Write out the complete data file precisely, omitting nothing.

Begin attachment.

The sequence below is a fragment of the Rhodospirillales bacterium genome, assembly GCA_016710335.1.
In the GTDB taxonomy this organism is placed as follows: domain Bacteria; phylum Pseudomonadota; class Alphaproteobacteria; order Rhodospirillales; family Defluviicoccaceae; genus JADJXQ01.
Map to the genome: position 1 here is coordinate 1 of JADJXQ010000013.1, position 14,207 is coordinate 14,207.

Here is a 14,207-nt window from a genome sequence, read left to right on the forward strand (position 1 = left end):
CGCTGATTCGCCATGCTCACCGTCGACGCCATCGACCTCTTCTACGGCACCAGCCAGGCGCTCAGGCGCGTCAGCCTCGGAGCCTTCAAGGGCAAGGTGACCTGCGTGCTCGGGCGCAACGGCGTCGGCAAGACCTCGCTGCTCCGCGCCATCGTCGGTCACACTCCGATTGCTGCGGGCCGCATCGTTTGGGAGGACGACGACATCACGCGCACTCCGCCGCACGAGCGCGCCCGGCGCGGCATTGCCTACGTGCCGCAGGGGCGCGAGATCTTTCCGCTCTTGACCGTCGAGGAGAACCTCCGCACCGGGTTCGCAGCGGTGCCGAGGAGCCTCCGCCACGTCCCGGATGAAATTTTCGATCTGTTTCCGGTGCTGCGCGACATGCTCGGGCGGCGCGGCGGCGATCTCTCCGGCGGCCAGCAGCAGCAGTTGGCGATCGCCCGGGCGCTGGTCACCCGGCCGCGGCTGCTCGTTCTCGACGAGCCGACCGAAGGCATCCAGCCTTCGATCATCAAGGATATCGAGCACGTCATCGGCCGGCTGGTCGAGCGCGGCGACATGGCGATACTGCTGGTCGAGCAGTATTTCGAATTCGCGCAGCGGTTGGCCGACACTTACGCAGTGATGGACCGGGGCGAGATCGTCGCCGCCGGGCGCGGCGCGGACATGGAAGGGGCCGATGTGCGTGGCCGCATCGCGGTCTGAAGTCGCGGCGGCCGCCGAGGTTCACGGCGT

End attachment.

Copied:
The sequence below is a fragment of the Rhodospirillales bacterium genome, assembly GCA_016710335.1.
In the GTDB taxonomy this organism is placed as follows: domain Bacteria; phylum Pseudomonadota; class Alphaproteobacteria; order Rhodospirillales; family Defluviicoccaceae; genus JADJXQ01.
Map to the genome: position 1 here is coordinate 1 of JADJXQ010000013.1, position 14,207 is coordinate 14,207.

Here is a 14,207-nt window from a genome sequence, read left to right on the forward strand (position 1 = left end):
CGCTGATTCGCCATGCTCACCGTCGACGCCATCGACCTCTTCTACGGCACCAGCCAGGCGCTCAGGCGCGTCAGCCTCGGAGCCTTCAAGGGCAAGGTGACCTGCGTGCTCGGGCGCAACGGCGTCGGCAAGACCTCGCTGCTCCGCGCCATCGTCGGTCACACTCCGATTGCTGCGGGCCGCATCGTTTGGGAGGACGACGACATCACGCGCACTCCGCCGCACGAGCGCGCCCGGCGCGGCATTGCCTACGTGCCGCAGGGGCGCGAGATCTTTCCGCTCTTGACCGTCGAGGAGAACCTCCGCACCGGGTTCGCAGCGGTGCCGAGGAGCCTCCGCCACGTCCCGGATGAAATTTTCGATCTGTTTCCGGTGCTGCGCGACATGCTCGGGCGGCGCGGCGGCGATCTCTCCGGCGGCCAGCAGCAGCAGTTGGCGATCGCCCGGGCGCTGGTCACCCGGCCGCGGCTGCTCGTTCTCGACGAGCCGACCGAAGGCATCCAGCCTTCGATCATCAAGGATATCGAGCACGTCATCGGCCGGCTGGTCGAGCGCGGCGACATGGCGATACTGCTGGTCGAGCAGTATTTCGAATTCGCGCAGCGGTTGGCCGACACTTACGCAGTGATGGACCGGGGCGAGATCGTCGCCGCCGGGCGCGGCGCGGACATGGAAGGGGCCGATGTGCGTGGCCGCATCGCGGTCTGAAGTCGCGGCGGCCGCCGAGGTTCACGGCGT